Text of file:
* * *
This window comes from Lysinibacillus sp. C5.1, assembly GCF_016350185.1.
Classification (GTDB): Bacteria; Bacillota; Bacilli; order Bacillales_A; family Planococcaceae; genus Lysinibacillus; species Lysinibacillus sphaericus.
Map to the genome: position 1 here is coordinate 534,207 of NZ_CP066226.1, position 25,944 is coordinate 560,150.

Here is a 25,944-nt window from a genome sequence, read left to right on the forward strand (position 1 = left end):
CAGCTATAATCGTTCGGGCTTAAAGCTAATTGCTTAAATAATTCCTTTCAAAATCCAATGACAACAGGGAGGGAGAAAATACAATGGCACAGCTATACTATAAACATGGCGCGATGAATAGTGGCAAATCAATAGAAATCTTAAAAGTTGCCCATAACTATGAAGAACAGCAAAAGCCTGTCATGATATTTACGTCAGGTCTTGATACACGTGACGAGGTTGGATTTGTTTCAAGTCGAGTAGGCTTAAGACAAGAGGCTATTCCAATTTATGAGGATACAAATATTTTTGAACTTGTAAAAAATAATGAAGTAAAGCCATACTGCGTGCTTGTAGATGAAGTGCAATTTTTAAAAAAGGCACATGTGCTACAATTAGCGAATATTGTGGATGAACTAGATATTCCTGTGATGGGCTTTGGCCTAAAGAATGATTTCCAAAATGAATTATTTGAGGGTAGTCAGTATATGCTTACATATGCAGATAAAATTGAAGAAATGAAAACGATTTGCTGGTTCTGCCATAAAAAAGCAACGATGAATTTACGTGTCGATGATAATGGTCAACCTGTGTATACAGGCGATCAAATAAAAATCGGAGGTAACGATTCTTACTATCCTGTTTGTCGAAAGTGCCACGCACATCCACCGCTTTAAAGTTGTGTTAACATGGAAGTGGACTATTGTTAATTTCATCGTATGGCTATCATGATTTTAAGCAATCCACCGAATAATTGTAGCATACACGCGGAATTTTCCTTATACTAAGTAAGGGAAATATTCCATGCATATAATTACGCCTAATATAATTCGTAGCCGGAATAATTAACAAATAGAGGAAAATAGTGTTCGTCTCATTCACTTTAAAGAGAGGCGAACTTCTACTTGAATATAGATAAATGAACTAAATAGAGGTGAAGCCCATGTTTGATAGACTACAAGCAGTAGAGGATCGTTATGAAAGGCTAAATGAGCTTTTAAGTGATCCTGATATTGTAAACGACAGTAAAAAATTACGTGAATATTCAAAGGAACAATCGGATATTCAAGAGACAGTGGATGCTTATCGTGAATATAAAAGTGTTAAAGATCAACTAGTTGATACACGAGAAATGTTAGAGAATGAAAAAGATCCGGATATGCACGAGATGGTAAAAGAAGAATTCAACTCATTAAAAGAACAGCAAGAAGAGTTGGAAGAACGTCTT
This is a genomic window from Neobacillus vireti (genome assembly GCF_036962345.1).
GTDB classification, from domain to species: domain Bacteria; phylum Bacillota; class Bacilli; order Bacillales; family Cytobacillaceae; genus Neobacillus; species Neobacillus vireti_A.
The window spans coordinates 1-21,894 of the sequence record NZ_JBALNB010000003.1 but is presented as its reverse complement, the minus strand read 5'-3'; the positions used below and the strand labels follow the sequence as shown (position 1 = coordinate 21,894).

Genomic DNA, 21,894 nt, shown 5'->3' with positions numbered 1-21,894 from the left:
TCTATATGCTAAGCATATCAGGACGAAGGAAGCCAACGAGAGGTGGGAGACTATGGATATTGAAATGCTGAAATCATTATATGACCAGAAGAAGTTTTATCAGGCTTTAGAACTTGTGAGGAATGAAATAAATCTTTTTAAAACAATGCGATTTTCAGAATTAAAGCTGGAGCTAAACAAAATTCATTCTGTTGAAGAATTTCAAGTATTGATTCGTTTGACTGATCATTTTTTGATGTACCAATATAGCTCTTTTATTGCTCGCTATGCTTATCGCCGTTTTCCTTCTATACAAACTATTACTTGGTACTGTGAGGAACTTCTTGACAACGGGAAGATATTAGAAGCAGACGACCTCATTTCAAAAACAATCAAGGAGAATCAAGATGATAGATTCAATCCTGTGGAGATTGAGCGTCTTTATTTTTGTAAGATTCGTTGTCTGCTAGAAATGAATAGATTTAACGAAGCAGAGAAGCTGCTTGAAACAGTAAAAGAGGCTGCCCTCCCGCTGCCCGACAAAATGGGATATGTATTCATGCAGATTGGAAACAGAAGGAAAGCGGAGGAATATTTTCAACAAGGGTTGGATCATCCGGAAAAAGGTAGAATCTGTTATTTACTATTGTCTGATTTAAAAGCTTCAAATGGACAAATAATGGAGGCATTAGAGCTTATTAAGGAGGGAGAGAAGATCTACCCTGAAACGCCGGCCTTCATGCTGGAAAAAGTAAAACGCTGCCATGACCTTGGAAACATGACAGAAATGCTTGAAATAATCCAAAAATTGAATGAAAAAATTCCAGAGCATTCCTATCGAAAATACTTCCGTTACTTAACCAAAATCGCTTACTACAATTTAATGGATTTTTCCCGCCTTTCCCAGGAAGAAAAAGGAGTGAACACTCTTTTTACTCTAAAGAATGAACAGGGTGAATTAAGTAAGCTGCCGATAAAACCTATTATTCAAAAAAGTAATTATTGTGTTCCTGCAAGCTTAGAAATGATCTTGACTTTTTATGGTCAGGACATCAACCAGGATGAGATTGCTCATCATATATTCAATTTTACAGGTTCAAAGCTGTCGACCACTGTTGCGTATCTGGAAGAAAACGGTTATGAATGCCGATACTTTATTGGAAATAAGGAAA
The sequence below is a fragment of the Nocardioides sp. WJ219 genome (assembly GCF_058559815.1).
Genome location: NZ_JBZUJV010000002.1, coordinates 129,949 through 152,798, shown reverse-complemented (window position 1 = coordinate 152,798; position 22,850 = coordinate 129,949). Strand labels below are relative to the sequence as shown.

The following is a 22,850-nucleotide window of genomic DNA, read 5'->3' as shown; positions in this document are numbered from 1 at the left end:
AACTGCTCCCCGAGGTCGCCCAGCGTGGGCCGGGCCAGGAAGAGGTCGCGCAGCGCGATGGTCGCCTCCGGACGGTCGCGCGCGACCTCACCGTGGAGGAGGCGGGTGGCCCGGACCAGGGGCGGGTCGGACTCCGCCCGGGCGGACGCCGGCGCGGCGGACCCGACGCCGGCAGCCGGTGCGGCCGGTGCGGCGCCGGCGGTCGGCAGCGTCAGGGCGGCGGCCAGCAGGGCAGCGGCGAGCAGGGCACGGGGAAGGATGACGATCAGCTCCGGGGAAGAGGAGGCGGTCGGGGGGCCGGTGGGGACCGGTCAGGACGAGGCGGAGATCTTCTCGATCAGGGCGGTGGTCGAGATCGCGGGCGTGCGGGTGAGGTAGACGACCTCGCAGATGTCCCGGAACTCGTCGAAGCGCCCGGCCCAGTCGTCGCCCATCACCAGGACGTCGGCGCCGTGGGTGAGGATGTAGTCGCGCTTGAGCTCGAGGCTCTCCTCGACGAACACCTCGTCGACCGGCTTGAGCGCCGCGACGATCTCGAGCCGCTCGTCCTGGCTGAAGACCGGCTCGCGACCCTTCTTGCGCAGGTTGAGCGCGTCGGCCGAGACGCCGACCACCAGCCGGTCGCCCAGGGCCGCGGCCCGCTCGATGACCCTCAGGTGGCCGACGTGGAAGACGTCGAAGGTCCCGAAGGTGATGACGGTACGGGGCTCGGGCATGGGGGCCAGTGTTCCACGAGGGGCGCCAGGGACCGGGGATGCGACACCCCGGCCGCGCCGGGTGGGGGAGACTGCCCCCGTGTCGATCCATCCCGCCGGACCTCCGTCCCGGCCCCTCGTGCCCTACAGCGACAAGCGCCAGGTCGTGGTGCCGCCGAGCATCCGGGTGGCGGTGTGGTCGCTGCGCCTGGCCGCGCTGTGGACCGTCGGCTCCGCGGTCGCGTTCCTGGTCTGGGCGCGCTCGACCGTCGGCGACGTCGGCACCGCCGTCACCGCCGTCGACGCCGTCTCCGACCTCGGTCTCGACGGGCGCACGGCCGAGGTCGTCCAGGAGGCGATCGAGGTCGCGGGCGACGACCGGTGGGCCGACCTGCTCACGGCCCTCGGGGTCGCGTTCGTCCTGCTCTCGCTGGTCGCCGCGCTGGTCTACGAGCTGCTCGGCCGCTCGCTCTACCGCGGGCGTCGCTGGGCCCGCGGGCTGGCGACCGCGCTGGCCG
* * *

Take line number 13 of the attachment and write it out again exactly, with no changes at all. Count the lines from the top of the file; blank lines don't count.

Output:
The following is a 22,850-nucleotide window of genomic DNA, read 5'->3' as shown; positions in this document are numbered from 1 at the left end: